May 29, 2012

Adaptive Fishing Tips & Strategies

Written by Andrew Dadd, WBRC Visual Skills Instructor
Andrew Dadd coaches a veteran on a WBRC fishing trip

Fishing for a person with a visual impairment can be more fun and productive with the incorporation of adaptive strategies and devices.  If you have been to the WBRC or another blind rehabilitation program, use the skills that you learned. These might include incorporation of visual aids and techniques, orientation and mobility skills, and your ability to use your sense of touch. These skills can be used at home during preparation for fishing and also when you have arrived at your fishing spot.

At Home:
  • Familiarize yourself with the equipment you will be using.
  • Tie set-ups that you will be using in advance.
  • Practice putting on the bait that you will be using.
  • Keep the tackle for your trip minimal and well organized. 
  • Pack devices such as your magnification and your glare control.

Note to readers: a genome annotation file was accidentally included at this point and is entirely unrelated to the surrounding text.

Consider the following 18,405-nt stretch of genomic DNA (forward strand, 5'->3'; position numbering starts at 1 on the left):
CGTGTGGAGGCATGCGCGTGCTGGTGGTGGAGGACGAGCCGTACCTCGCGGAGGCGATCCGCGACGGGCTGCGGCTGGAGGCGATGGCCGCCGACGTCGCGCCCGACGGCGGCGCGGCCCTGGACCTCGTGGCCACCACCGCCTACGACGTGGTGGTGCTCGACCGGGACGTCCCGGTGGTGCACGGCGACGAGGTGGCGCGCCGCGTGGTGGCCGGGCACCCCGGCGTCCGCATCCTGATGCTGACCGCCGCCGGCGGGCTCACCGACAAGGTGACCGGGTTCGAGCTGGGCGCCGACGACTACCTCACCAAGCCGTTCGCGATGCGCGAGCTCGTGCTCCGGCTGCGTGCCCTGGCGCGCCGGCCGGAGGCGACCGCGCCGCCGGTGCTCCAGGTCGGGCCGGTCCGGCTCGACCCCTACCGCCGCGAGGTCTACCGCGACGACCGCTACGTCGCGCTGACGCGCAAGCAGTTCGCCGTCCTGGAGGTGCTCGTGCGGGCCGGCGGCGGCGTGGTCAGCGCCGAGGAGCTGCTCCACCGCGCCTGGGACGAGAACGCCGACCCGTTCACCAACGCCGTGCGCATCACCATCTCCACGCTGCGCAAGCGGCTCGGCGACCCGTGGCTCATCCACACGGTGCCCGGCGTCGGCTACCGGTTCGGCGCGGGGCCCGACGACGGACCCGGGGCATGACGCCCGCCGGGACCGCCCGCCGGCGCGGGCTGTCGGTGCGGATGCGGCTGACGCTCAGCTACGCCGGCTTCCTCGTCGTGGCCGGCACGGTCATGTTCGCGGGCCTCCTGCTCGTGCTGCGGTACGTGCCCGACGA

At Your Fishing Spot:
  • Pick a spot that has lighting that is best for you.
  • Wear a hat and the proper eyewear and sunglasses
  • Assess the environment and plan how to move about safely.
  • Keep gear organized in a central location at the fishing spot.
  • Use a low vision or audible bite indicator.
  • When casting your line ask others for information if necessary, so you can cast to the correct location.
  • Take your time getting to your rod when you hook a fish.
  • Be careful when handling fish with spines. Use gloves or a fish gripper.
  • Use adaptive devices and techniques as needed.
  • Always know where your hook is.

If you are a person who is legally blind, you are entitled to a free fishing  license. This will take some time and is not available ‘on-the-spot’ at stores that sell fishing licenses.  You may request an application through the Department of Fish and Game which will require a signature from your eye doctor.  

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